Coronavirus Roundup: Former Pence Aide Speaks Out; Report on Minorities Voting During Pandemic Was Shelved
There's a lot to keep track of. Here’s today’s list of news updates and stories you may have missed.
Saturday marks 45 days until the presidential election and is the deadline for election officials to send ballots to military members stationed abroad or other Americans living out of the country. “COVID-19 disruptions present new challenges for election officials and voters alike, making it even more important for robust communication between election jurisdictions and their voters overseas,” said the National Association of State Election directors in a statement on Friday. “We encourage these voters to reach out to their election officials if they have not already, and leverage resources from the Federal Voting Assistance Program at the Department of Defense.”
The Centers for Disease Control and Prevention did not write the questionable guidance issued last month saying that asymptomatic individuals don’t need to be tested for coronavirus, The New York Times reported on Thursday evening. “That was a doc that came from the top down, from the [Health and Human Services Department] and the task force,” a federal official knowledgeable of the situation told the paper, referring to the White House coronavirus task force. “That policy does not reflect what many people at the CDC feel should be the policy.” Additionally, the official said the updated guidance did not go through the normal scientific review process.
Olivia Troye, former homeland security adviser and coronavirus task aide for Vice President Mike Pence, released a video on Thursday denouncing the Trump administration and its handling of the pandemic. She resigned two months ago and is the first White House coronavirus task force official to go public with criticism. Troye told The New Yorker the president was “disruptive” and couldn’t “focus” and the pandemic response “was all about the election.”
The outgoing U.S. ambassador to China criticized Beijing's initial handling of the pandemic, telling CNN on Friday, "What could have been contained in Wuhan ended up becoming a worldwide pandemic." Terry Branstad, one of Trump’s first ambassador picks in late 2016, announced on Monday he will be leaving his position next month. He noted on CNN that he served longer than his three predecessors.
The U.S. Commission on Civil Rights worked on a report for months about threats to minorities’ voting rights during the pandemic, but the conservative commissioners voted to “shelve” it, USA Today reported on Tuesday. The commission has eight members and the vote was split between the liberal and conservative members. “Conservative lawyer J. Christian Adams, who was appointed to the commission two weeks before the meeting, said in an email that he voted against releasing the report because it ‘overlooked the disenfranchising effect of mail voting,’ such as ballots that are undeliverable, rejected, or lost,” said the report. “After he made similar assertions in June, PolitiFact ruled them mostly false.” Adams was on the president’s voter fraud task force before it was disbanded in 2018.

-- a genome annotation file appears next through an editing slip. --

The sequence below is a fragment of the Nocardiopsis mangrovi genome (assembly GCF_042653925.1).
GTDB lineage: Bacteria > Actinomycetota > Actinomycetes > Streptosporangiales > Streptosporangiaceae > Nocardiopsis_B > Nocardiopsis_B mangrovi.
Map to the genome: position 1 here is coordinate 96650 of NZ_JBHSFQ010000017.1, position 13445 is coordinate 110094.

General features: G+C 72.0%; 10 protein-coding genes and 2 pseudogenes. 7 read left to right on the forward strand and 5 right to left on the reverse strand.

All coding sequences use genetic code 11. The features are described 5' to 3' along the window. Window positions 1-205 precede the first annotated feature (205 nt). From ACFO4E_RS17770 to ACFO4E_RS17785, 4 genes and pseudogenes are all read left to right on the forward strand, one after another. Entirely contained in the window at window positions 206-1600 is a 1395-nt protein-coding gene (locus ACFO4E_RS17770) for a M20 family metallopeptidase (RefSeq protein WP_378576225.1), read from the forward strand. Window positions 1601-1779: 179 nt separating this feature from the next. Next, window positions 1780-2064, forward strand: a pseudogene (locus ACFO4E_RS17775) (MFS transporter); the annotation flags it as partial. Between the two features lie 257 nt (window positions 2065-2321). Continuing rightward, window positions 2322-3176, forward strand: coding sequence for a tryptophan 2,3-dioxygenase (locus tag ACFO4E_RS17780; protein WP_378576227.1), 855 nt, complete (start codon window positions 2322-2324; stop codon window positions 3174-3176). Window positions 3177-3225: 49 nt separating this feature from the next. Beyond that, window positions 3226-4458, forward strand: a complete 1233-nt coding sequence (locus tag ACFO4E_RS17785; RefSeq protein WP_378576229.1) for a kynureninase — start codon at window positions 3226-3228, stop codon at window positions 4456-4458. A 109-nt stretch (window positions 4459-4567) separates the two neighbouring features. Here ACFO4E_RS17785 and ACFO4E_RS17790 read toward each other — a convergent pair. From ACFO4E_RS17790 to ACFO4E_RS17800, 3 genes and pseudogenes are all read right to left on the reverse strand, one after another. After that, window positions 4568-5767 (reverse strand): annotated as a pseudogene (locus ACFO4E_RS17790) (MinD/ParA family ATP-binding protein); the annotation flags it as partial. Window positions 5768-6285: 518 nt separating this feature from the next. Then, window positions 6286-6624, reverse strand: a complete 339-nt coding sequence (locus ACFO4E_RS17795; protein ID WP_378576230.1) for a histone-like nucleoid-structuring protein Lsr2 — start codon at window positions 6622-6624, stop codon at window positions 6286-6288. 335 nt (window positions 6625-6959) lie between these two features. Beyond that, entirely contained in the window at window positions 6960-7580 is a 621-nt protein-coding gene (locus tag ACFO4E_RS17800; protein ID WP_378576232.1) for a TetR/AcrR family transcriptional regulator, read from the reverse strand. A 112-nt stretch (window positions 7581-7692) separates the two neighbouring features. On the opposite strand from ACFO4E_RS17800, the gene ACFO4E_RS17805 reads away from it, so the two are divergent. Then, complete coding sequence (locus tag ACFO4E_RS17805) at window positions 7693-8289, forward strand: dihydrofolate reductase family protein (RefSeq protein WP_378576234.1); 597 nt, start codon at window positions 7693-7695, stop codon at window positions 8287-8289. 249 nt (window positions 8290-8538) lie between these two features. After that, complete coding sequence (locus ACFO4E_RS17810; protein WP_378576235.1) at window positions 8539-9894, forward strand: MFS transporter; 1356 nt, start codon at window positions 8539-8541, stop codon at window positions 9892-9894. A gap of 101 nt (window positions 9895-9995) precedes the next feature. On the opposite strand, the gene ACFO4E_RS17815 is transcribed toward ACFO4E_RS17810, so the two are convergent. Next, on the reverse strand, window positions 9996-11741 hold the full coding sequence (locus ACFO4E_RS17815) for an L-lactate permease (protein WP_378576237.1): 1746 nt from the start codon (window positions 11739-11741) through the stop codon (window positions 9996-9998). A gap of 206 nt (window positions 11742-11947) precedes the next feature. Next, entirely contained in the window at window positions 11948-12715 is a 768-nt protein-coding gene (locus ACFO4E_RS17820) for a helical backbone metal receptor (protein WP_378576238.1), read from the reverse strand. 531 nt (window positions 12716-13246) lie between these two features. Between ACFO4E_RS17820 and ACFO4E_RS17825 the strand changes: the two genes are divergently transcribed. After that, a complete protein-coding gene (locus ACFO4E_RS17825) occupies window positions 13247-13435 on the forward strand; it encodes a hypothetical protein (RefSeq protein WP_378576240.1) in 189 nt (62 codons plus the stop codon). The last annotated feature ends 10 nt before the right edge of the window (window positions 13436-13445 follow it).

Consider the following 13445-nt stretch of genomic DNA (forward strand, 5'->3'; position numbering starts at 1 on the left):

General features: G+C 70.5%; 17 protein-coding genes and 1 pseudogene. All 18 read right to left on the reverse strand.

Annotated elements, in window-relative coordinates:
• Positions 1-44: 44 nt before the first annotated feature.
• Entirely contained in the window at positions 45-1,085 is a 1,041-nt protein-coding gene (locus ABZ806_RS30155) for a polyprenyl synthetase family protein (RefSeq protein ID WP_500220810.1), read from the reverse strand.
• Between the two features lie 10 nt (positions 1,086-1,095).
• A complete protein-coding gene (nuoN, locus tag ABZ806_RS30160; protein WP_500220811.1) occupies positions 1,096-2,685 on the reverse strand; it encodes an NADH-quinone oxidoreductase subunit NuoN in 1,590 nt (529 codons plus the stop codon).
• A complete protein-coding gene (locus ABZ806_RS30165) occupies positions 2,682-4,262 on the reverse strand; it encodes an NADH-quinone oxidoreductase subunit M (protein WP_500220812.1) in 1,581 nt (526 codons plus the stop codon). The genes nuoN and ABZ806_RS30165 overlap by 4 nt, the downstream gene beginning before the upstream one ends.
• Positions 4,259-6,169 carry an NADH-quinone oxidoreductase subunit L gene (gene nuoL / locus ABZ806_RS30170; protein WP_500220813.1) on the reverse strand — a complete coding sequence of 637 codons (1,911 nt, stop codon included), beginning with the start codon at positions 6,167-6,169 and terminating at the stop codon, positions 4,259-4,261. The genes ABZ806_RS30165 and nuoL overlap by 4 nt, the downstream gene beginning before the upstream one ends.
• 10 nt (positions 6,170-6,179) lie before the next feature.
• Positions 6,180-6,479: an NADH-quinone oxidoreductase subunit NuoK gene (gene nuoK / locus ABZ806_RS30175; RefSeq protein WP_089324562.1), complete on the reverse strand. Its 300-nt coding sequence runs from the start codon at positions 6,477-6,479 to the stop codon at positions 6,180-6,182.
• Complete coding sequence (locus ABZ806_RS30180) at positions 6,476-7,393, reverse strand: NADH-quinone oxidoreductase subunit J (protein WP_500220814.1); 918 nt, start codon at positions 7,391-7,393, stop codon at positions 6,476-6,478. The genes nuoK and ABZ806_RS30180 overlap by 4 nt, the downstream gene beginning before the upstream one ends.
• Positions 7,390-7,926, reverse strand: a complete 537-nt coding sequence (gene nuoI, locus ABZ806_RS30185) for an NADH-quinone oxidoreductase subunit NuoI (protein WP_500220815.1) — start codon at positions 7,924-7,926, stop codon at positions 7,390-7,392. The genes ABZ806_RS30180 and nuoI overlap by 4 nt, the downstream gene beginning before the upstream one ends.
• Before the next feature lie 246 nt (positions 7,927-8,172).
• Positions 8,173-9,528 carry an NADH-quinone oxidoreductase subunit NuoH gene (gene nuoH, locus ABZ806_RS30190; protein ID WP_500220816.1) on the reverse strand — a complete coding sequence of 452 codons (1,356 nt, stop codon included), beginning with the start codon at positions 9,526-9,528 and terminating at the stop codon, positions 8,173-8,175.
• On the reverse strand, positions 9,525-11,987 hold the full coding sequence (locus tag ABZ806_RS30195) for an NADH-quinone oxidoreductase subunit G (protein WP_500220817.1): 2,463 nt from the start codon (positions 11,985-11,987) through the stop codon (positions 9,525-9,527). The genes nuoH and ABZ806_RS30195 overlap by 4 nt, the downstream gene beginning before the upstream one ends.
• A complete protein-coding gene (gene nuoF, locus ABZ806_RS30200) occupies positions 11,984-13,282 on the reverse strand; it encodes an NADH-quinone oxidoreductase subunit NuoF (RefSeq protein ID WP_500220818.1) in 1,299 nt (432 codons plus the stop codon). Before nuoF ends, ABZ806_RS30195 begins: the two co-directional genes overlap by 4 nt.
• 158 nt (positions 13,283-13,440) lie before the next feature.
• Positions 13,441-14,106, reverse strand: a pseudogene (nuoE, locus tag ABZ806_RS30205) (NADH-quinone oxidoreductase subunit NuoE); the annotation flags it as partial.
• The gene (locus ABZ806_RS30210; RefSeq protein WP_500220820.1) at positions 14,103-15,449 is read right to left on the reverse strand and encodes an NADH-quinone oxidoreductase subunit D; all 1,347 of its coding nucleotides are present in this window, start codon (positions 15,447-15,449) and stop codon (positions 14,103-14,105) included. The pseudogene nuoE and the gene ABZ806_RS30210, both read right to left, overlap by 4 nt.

On Thursday, the Agriculture Department announced it approved $1 billion in contracts for the third round of its pandemic food assistance program. “These contract awards will go to vendors who submitted the strongest proposals in support of American agriculture and the American people,” USDA Secretary Sonny Perdue said. Last month, Rep. James Clyburn, D-S.C., chairman of the House Select Subcommittee on the Coronavirus Crisis, launched an investigation into the $3 billion program due to reports of mismanagement.
The Trump administration has negatively impacted workers’ and communities' safety through its deregulatory actions and the pandemic response has only made it worse, according to an analysis published on Thursday by the BlueGreen Alliance, a national partnership of labor unions and environmental groups. This is exemplified by the Occupational Safety and Health Administration not issuing an emergency temporary standard and the president being slow to use the Defense Production Act to acquire protective equipment for frontline workers, said the report, adding: “All of this may have been avoided had it not been for the shortsighted rollback of the Obama-era pandemic response plans early in the Trump presidency.”
The Defense Department inspector general published an updated version of its pandemic oversight plan on Friday. Challenges include: “maintaining readiness and conducting ongoing operations while adhering to COVID-19 restrictions; ensuring access to and quality of health care for service members and their families; and ensuring appropriate financial management and accountability of COVID-19 related funds,” said the IG.
Upcoming: Trump will hold a news conference at 2 p.m.
Today’s GovExec Daily podcast episode is about the best dates for federal employees to retire in 2021 after a very unprecedented year.
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